The question, as originally asked, was absolutely too broad: the number of Python "calculations" that can produce a
NaN is essentially unbounded, limited only by the combined creativity of the Python programming community. Replacing "all the possible" with "the most common" just makes it subjective, too; arguably, it's still too broad, as there's a limitless number of possible answers depending on each answerer's definition of "most common".
That said, the question has a nice answer, which I'd hate to see lost. So what we should do is figure out what question the answer actually answers, and then edit the question to actually ask it.
The trick here, I believe, is to be specific. The help center suggests that a good SO question should be about "a specific programming problem". While the original question was written in the form of a (doomed) literature search looking for an exhaustive list of possible sources of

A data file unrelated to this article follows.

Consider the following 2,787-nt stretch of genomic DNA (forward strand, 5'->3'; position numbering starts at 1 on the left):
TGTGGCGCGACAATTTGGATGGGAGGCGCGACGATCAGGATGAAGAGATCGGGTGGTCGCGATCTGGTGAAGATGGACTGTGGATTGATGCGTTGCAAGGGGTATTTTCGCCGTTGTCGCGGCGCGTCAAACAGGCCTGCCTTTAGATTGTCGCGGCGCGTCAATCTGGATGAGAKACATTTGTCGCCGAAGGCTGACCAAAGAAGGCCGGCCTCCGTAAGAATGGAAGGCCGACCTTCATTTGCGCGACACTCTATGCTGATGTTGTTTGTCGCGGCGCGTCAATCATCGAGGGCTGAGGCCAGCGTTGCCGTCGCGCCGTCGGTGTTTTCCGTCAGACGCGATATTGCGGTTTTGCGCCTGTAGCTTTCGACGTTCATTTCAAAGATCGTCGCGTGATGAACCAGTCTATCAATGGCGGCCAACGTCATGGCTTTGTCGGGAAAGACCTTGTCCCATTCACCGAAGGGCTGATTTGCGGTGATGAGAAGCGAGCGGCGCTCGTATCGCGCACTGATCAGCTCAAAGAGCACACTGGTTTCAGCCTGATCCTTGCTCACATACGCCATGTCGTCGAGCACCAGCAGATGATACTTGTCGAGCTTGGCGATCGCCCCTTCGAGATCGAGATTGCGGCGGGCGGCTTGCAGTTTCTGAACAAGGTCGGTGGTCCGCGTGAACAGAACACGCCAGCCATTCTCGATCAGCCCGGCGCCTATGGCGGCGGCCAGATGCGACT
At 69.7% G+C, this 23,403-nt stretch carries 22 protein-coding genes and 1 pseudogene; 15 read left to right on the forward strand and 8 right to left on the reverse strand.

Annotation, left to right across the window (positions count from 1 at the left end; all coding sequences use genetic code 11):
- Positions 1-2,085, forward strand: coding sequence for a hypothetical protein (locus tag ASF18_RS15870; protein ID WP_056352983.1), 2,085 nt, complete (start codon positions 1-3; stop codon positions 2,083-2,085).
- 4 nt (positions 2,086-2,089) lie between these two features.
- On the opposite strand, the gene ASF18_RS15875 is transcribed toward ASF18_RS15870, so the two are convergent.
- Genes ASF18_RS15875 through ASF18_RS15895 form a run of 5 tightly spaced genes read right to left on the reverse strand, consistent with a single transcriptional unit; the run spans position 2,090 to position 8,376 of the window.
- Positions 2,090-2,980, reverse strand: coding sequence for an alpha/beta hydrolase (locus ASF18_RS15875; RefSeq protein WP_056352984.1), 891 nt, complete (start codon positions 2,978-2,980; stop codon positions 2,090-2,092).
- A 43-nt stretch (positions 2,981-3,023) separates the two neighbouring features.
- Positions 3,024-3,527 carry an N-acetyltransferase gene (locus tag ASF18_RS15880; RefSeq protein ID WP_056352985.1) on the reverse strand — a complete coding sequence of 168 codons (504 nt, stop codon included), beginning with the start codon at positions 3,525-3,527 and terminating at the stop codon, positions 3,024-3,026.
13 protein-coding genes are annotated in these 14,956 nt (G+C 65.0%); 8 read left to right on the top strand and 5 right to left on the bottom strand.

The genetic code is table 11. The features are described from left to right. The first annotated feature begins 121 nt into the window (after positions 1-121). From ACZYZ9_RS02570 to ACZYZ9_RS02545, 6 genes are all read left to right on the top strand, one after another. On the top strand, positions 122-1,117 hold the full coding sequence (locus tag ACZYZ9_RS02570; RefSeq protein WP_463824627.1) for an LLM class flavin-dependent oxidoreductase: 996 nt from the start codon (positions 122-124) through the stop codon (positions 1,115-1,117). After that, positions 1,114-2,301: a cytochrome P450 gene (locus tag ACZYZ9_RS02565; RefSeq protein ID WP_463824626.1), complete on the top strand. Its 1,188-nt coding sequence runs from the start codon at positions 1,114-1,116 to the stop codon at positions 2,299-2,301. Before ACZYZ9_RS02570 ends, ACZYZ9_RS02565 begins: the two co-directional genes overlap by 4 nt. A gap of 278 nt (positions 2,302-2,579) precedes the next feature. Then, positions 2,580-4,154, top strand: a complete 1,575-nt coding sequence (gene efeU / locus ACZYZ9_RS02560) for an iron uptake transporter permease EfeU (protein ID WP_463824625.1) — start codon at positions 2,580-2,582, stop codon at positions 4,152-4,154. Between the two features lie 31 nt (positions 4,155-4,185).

NaNs in Python, the specific programming problem behind it, which the answer correctly picks out, seems to be something like:
Where do NaNs come from?
I wrote some Python code (using numpy / scipy) to calculate a numerical value, but it returned
NaN instead. It seems that any further calculations I do with this
NaN value also return
NaN, but I'm sure that my original inputs didn't have any
NaN values in them.
What are these
NaN values, what kinds of operations produce them, and how can I find their source and fix it?
(This is just a quick draft; feel free to suggest improvements.)
IMO, rephrased like that, this is a valid and even a good question for SO: not so broad that it would be unanswerable, nor so narrow that it wouldn't be of use to other people. True, the lack of program code means we can't debug it ourselves and find the specific source of the OP's
NaN, but, as the existing answer demonstrates, that doesn't necessarily preclude us from providing a general answer that describes the typical sources of
NaNs and how to locate them.
Indeed, it could be argued that, for future visitors finding this question and answer on Google, such a general answer can actually be more useful than one that focuses on finding and fixing a particular bug in a particular piece of code.
Anyway, unless someone beats me to it (or unless this answer gets downvoted to oblivion), I'm going to edit the question later today to say something like my suggested wording above.